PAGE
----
Putting systems in place to measure wind speed is an important part of offshore projects, so that the output volume can be checked, however, it should also help to give an insight into which areas are receiving the best wind speeds and are best suited for new wind farm development.
A new project, developed by a consortium of Dutch organisations, is now hoping to produce an atlas which will give highly accurate wind speed readings for the North Sea as an aid for future developments.
The DOWA project, also known as the Dutch Offshore Wind Atlas, should have applications in energy production estimations, wind farm design and more.
According to Remco Verzijlbergh, Co-Founder and Director of Operations at Whiffle, which is a key partner in the project, the key objectives of the project are to help reduce the weather-related uncertainties which are often quoted as the main limitation of wind energy.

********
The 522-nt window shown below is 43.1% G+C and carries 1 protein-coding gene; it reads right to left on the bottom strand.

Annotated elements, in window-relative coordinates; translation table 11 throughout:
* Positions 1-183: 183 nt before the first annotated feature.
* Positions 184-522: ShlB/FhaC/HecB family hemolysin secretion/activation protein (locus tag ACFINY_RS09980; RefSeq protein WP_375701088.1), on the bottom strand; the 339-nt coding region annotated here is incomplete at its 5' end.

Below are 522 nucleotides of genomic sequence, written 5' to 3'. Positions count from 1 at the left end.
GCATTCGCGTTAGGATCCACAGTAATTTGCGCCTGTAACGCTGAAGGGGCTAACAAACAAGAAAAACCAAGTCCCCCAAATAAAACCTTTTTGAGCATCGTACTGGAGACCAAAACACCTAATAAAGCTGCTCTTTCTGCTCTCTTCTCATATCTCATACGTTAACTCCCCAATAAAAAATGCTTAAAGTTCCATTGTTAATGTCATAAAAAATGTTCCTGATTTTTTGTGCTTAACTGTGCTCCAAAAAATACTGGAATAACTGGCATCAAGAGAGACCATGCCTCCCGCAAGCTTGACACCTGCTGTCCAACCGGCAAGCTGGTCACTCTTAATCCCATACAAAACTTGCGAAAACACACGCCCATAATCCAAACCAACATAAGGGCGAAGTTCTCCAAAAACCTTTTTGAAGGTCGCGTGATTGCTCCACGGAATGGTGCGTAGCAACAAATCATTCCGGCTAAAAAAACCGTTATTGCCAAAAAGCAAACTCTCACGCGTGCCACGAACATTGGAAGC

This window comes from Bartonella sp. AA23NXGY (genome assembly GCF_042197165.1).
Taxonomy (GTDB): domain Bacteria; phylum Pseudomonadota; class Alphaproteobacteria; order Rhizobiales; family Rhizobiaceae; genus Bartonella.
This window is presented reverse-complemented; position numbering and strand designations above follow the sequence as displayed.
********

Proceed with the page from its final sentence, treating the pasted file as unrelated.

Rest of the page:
This in turn should help wind energy shed even more costs for producing energy, something that has seen this mode of energy generation become an even hotter topic of conversation regarding the UK's future in renewable energy.
The DOWA project team are using complex methodology to map the region, including weather and wind farm models, according to The Maritime Journal.
The new atlas will not only contain more accurate readings from over a period of 24 hours, it will combine with the current KNMI North Sea Wind Atlas to provide readings from a higher altitude, including air levels from 600m, while the current atlas only hits heights of 200m.
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